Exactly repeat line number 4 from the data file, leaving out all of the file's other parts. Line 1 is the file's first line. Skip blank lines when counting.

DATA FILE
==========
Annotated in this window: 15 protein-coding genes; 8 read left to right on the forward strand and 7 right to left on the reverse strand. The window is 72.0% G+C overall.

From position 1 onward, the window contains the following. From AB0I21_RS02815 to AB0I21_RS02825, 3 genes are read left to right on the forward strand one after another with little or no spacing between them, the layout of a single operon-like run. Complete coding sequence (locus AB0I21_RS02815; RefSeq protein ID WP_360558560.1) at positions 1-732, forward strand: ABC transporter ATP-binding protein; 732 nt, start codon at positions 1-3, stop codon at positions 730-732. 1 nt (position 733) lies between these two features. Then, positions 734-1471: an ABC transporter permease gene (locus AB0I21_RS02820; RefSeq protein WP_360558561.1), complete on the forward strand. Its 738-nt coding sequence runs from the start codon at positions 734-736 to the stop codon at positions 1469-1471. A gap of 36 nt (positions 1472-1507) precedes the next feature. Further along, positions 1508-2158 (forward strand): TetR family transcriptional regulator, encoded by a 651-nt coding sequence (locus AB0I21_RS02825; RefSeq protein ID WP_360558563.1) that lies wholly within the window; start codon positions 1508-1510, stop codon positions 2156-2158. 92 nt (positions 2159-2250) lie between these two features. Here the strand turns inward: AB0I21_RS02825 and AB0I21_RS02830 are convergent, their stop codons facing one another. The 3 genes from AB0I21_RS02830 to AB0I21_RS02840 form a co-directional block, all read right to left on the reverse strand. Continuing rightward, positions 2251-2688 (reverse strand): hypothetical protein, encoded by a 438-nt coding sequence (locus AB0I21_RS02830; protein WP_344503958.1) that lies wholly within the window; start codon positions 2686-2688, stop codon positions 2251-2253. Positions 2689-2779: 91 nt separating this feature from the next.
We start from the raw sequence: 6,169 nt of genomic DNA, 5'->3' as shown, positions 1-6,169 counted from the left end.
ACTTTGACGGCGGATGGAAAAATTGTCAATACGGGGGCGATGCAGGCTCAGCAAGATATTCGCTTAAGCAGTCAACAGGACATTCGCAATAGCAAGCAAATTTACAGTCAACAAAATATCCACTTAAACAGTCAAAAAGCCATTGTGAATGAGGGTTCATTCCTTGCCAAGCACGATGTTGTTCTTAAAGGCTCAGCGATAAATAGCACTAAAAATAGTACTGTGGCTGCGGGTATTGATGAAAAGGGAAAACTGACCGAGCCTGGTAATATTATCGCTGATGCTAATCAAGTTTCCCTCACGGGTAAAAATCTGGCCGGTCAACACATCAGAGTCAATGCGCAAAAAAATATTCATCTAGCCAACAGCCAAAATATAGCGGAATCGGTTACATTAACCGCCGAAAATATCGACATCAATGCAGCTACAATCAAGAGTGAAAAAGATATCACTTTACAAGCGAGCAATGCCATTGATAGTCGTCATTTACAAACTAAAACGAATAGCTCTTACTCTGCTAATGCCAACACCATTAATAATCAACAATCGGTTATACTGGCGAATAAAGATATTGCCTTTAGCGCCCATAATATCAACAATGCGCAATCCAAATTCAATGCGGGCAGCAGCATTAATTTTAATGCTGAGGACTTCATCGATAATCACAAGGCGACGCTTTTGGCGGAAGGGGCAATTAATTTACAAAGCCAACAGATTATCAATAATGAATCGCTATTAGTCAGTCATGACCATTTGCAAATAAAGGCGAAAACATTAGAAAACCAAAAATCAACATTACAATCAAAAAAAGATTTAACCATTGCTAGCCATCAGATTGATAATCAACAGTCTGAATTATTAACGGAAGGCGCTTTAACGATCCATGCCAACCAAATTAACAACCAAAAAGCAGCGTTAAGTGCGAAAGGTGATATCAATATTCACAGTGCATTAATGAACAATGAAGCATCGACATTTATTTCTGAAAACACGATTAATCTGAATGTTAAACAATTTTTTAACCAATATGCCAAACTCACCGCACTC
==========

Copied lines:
ACTTTGACGGCGGATGGAAAAATTGTCAATACGGGGGCGATGCAGGCTCAGCAAGATATTCGCTTAAGCAGTCAACAGGACATTCGCAATAGCAAGCAAATTTACAGTCAACAAAATATCCACTTAAACAGTCAAAAAGCCATTGTGAATGAGGGTTCATTCCTTGCCAAGCACGATGTTGTTCTTAAAGGCTCAGCGATAAATAGCACTAAAAATAGTACTGTGGCTGCGGGTATTGATGAAAAGGGAAAACTGACCGAGCCTGGTAATATTATCGCTGATGCTAATCAAGTTTCCCTCACGGGTAAAAATCTGGCCGGTCAACACATCAGAGTCAATGCGCAAAAAAATATTCATCTAGCCAACAGCCAAAATATAGCGGAATCGGTTACATTAACCGCCGAAAATATCGACATCAATGCAGCTACAATCAAGAGTGAAAAAGATATCACTTTACAAGCGAGCAATGCCATTGATAGTCGTCATTTACAAACTAAAACGAATAGCTCTTACTCTGCTAATGCCAACACCATTAATAATCAACAATCGGTTATACTGGCGAATAAAGATATTGCCTTTAGCGCCCATAATATCAACAATGCGCAATCCAAATTCAATGCGGGCAGCAGCATTAATTTTAATGCTGAGGACTTCATCGATAATCACAAGGCGACGCTTTTGGCGGAAGGGGCAATTAATTTACAAAGCCAACAGATTATCAATAATGAATCGCTATTAGTCAGTCATGACCATTTGCAAATAAAGGCGAAAACATTAGAAAACCAAAAATCAACATTACAATCAAAAAAAGATTTAACCATTGCTAGCCATCAGATTGATAATCAACAGTCTGAATTATTAACGGAAGGCGCTTTAACGATCCATGCCAACCAAATTAACAACCAAAAAGCAGCGTTAAGTGCGAAAGGTGATATCAATATTCACAGTGCATTAATGAACAATGAAGCATCGACATTTATTTCTGAAAACACGATTAATCTGAATGTTAAACAATTTTTTAACCAATATGCCAAACTCACCGCACTC